Boarding in Hockey is a hit on a defenseless player that causes them to go dangerously into the boards. This will include checking, or tripping, an opposing player into the boards. Standard body checking is legal, but where Boarding differentiates itself is when a player makes contact with a player when the receiving player is not aware of an incoming hit or hasn’t touched the puck, also known as a “defenseless” player. Additionally, Boarding will be called if a player hits a defenseless player with no intention of going for the puck.
In most cases, if a player hits a defenseless player in the back, causing the player to go “face-first” into the boards, it will most likely be called a penalty. Following an infraction like this, it is up to the discretion of the referee to determine the severity of the hit, and what type of penalty it deserves, which we will discuss more in-depth in this article.
The video above shows the Nashville (yellow jersey) player hit the Avalanche (white jersey) in the back, with force, into the boards. There are a few factors as to why this a Boarding penalty. One, the Nashville player hit the Avalanche player in the back, without attempting to make a play on the puck. Two, the Nashville player hit the Avalanche player well after he got rid of the puck, and had enough skating room to not make contact.
The Boarding sign is when the referee uses a “punching” motion of one hand and moves it towards, and makes contact with, the open palm of the other hand. The other hand will be in a vertical position. The movement will take place right in front of the referee’s chest.
The Consequences of Boarding
As alluded to earlier, it is up to the referee to determine the severity of a Boarding play. There are four different outcomes when this situation occurs.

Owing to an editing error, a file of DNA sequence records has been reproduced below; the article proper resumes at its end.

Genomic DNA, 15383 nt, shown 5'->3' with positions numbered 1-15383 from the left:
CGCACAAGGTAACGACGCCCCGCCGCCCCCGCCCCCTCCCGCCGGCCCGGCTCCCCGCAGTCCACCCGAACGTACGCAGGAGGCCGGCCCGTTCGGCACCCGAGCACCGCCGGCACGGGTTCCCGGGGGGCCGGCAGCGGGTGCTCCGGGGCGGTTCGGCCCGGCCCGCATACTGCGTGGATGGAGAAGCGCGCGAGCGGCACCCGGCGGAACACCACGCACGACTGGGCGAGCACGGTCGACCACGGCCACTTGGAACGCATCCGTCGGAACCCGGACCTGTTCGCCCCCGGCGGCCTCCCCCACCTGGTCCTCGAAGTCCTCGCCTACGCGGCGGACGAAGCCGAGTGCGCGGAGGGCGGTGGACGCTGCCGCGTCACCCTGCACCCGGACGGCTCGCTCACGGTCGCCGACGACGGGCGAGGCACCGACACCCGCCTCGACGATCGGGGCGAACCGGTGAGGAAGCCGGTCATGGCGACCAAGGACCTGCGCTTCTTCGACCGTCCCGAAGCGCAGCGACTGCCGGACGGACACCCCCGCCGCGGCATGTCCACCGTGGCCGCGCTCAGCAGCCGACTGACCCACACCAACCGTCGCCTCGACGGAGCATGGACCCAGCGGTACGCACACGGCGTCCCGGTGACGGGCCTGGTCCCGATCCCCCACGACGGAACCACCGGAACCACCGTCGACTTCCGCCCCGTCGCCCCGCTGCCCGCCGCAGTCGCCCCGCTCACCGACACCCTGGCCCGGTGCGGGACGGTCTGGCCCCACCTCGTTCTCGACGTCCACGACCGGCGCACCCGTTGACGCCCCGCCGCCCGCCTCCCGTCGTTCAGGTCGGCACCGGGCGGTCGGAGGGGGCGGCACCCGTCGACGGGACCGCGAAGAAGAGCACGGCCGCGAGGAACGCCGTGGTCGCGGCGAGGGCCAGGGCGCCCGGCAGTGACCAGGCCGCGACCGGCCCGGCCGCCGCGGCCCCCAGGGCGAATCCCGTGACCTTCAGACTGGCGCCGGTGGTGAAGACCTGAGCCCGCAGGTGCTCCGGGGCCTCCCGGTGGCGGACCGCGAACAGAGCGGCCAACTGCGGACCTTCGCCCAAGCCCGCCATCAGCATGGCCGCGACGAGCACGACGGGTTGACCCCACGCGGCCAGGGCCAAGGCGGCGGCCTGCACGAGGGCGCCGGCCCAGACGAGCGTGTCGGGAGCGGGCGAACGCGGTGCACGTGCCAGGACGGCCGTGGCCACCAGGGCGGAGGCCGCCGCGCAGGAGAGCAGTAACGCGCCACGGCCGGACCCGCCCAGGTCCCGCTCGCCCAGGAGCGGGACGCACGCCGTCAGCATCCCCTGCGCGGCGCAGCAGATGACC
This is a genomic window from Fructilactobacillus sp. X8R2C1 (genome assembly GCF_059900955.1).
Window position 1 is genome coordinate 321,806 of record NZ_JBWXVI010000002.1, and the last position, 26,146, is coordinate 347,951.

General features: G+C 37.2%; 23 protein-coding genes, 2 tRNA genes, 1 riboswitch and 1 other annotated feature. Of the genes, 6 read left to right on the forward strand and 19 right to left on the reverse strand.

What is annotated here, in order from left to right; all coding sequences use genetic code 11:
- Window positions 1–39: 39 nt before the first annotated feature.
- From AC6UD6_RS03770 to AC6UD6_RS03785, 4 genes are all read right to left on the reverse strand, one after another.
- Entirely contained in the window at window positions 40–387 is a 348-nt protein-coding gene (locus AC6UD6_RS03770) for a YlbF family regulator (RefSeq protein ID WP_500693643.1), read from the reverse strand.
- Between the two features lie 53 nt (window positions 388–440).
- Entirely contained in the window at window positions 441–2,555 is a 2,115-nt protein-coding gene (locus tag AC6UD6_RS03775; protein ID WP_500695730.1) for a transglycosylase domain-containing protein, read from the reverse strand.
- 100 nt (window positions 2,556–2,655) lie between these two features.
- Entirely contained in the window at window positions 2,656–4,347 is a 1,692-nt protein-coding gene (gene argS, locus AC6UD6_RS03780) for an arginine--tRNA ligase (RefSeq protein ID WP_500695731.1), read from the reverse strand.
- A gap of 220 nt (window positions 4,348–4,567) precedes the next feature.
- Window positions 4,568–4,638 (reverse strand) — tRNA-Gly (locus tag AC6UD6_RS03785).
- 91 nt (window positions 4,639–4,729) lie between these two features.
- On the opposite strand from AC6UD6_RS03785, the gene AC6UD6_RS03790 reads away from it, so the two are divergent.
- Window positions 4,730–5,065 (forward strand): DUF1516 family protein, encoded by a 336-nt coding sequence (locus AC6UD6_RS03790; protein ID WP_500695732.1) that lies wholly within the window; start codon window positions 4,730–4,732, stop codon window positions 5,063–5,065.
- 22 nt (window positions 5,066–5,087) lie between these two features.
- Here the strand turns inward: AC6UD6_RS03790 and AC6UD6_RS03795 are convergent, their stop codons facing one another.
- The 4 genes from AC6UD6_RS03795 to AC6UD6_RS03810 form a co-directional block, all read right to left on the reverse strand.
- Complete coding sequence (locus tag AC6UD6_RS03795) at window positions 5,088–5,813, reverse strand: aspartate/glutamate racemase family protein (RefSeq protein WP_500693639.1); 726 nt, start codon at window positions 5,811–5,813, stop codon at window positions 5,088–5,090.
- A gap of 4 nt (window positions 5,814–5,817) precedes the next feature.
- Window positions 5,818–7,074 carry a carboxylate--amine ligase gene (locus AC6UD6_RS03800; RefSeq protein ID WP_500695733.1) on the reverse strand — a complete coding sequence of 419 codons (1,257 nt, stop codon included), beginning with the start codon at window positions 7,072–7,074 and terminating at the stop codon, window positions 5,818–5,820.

If a player wasn’t hit hard, but was hit from behind and was deemed defenseless, the referee will usually call a Minor Penalty (two minutes). If the hit on a defenseless player is more severe, the referee can call a Major Penalty (five minutes), a Major Penalty plus game misconduct (ten-minute penalty and not allowed to play the rest of the current game), or a Match Penalty. Match penalties will usually be called if it is apparent that a player had the intent to injure the opposing player.
Official NHL Boarding Rule Text (Rule 603)
“Boarding is the action where a player, pushes, trips, or body checks an opponent causing them to go dangerously into the boards. This includes: Accelerating through the check to a player who is in a vulnerable position, driving an opponent excessively into the boards with no focus on or intent to play the puck, or any check delivered for the purpose of punishment or intimidation that causes the opponent to go unnecessarily and excessively into the boards.”
Boarding vs. Charging
Charging is very similar to boarding, however, unlike boarding, a charging play can take place anywhere on the ice, whereas boarding requires a defenseless player to get hit into the boards. A defenseless player refers to one that no longer has possession of the puck, or his back turned to the opposing (hitting) player.
The physical act of charging is exactly what it sounds like; a player charging at an opposing player, from a far distance, and slamming into them with great force. So, what differentiates charging from a standard body check? The biggest factor is the distance traveled and is always up to the referee’s discretion as to what is, or is not, a charging call.
The general rule of thumb is that if a player “takes a run” at an opposing player that is five or more skating strides away and hits them, they (infracting player) will always get called for a charging penalty.
Actions That Cause Boarding Penalties
There are a few actions that a player can commit that will lead to the referee calling a Boarding penalty every time. They are: